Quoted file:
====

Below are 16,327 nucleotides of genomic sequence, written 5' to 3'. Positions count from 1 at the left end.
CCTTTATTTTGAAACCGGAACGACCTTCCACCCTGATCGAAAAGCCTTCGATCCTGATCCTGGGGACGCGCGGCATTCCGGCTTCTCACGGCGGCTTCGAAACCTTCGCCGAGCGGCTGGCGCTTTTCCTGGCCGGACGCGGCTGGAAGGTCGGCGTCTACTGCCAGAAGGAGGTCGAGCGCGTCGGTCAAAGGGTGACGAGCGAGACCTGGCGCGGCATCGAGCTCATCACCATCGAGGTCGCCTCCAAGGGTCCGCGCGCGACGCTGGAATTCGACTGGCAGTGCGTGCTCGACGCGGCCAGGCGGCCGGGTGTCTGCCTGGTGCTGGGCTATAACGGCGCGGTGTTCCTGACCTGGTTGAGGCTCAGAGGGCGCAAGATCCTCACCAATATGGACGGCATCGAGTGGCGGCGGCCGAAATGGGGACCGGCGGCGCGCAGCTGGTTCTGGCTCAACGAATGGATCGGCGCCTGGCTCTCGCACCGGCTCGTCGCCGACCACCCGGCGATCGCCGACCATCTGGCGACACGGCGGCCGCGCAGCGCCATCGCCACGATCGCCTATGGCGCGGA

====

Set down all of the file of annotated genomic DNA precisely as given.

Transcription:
Below are 16,327 nucleotides of genomic sequence, written 5' to 3'. Positions count from 1 at the left end.
CCTTTATTTTGAAACCGGAACGACCTTCCACCCTGATCGAAAAGCCTTCGATCCTGATCCTGGGGACGCGCGGCATTCCGGCTTCTCACGGCGGCTTCGAAACCTTCGCCGAGCGGCTGGCGCTTTTCCTGGCCGGACGCGGCTGGAAGGTCGGCGTCTACTGCCAGAAGGAGGTCGAGCGCGTCGGTCAAAGGGTGACGAGCGAGACCTGGCGCGGCATCGAGCTCATCACCATCGAGGTCGCCTCCAAGGGTCCGCGCGCGACGCTGGAATTCGACTGGCAGTGCGTGCTCGACGCGGCCAGGCGGCCGGGTGTCTGCCTGGTGCTGGGCTATAACGGCGCGGTGTTCCTGACCTGGTTGAGGCTCAGAGGGCGCAAGATCCTCACCAATATGGACGGCATCGAGTGGCGGCGGCCGAAATGGGGACCGGCGGCGCGCAGCTGGTTCTGGCTCAACGAATGGATCGGCGCCTGGCTCTCGCACCGGCTCGTCGCCGACCACCCGGCGATCGCCGACCATCTGGCGACACGGCGGCCGCGCAGCGCCATCGCCACGATCGCCTATGGCGCGGA